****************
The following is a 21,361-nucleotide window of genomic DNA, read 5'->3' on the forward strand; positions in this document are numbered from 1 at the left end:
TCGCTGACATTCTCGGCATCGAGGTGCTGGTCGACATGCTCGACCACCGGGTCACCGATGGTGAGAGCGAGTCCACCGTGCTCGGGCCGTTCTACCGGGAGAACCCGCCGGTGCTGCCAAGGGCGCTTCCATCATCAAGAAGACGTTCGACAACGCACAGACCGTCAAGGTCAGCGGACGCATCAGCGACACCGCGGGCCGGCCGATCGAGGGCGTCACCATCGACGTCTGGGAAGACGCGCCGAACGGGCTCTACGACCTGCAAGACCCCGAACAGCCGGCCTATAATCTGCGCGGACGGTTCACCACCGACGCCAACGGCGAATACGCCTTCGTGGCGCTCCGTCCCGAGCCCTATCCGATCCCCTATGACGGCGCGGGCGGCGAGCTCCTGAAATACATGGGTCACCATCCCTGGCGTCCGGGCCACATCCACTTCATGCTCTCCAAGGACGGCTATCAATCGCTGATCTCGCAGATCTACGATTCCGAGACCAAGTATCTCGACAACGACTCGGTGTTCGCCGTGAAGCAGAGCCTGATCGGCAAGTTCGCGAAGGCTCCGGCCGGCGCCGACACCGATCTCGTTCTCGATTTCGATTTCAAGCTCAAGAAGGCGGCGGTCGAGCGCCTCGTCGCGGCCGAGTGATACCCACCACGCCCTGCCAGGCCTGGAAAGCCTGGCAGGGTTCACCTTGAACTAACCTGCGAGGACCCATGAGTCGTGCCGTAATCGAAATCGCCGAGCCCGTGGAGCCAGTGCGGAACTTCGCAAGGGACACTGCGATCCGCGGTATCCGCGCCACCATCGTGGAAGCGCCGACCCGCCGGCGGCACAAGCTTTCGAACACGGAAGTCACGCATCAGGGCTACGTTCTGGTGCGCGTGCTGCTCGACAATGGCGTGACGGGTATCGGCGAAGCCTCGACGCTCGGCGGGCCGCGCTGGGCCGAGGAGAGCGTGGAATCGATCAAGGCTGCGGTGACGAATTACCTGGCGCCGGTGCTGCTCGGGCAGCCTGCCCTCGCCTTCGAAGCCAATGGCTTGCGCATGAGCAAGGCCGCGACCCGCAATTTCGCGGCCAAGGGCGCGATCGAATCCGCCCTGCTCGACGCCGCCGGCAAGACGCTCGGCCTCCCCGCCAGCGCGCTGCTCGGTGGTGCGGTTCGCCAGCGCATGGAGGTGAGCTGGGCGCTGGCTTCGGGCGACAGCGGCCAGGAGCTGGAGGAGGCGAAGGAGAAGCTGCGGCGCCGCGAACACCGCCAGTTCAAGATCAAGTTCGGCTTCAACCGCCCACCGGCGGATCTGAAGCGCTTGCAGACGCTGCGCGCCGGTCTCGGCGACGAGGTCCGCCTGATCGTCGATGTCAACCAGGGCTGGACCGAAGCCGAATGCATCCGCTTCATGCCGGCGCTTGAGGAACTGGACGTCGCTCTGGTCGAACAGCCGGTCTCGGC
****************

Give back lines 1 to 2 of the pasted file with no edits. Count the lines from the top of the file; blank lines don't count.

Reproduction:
The following is a 21,361-nucleotide window of genomic DNA, read 5'->3' on the forward strand; positions in this document are numbered from 1 at the left end:
TCGCTGACATTCTCGGCATCGAGGTGCTGGTCGACATGCTCGACCACCGGGTCACCGATGGTGAGAGCGAGTCCACCGTGCTCGGGCCGTTCTACCGGGAGAACCCGCCGGTGCTGCCAAGGGCGCTTCCATCATCAAGAAGACGTTCGACAACGCACAGACCGTCAAGGTCAGCGGACGCATCAGCGACACCGCGGGCCGGCCGATCGAGGGCGTCACCATCGACGTCTGGGAAGACGCGCCGAACGGGCTCTACGACCTGCAAGACCCCGAACAGCCGGCCTATAATCTGCGCGGACGGTTCACCACCGACGCCAACGGCGAATACGCCTTCGTGGCGCTCCGTCCCGAGCCCTATCCGATCCCCTATGACGGCGCGGGCGGCGAGCTCCTGAAATACATGGGTCACCATCCCTGGCGTCCGGGCCACATCCACTTCATGCTCTCCAAGGACGGCTATCAATCGCTGATCTCGCAGATCTACGATTCCGAGACCAAGTATCTCGACAACGACTCGGTGTTCGCCGTGAAGCAGAGCCTGATCGGCAAGTTCGCGAAGGCTCCGGCCGGCGCCGACACCGATCTCGTTCTCGATTTCGATTTCAAGCTCAAGAAGGCGGCGGTCGAGCGCCTCGTCGCGGCCGAGTGATACCCACCACGCCCTGCCAGGCCTGGAAAGCCTGGCAGGGTTCACCTTGAACTAACCTGCGAGGACCCATGAGTCGTGCCGTAATCGAAATCGCCGAGCCCGTGGAGCCAGTGCGGAACTTCGCAAGGGACACTGCGATCCGCGGTATCCGCGCCACCATCGTGGAAGCGCCGACCCGCCGGCGGCACAAGCTTTCGAACACGGAAGTCACGCATCAGGGCTACGTTCTGGTGCGCGTGCTGCTCGACAATGGCGTGACGGGTATCGGCGAAGCCTCGACGCTCGGCGGGCCGCGCTGGGCCGAGGAGAGCGTGGAATCGATCAAGGCTGCGGTGACGAATTACCTGGCGCCGGTGCTGCTCGGGCAGCCTGCCCTCGCCTTCGAAGCCAATGGCTTGCGCATGAGCAAGGCCGCGACCCGCAATTTCGCGGCCAAGGGCGCGATCGAATCCGCCCTGCTCGACGCCGCCGGCAAGACGCTCGGCCTCCCCGCCAGCGCGCTGCTCGGTGGTGCGGTTCGCCAGCGCATGGAGGTGAGCTGGGCGCTGGCTTCGGGCGACAGCGGCCAGGAGCTGGAGGAGGCGAAGGAGAAGCTGCGGCGCCGCGAACACCGCCAGTTCAAGATCAAGTTCGGCTTCAACCGCCCACCGGCGGATCTGAAGCGCTTGCAGACGCTGCGCGCCGGTCTCGGCGACGAGGTCCGCCTGATCGTCGATGTCAACCAGGGCTGGACCGAAGCCGAATGCATCCGCTTCATGCCGGCGCTTGAGGAACTGGACGTCGCTCTGGTCGAACAGCCGGTCTCGGC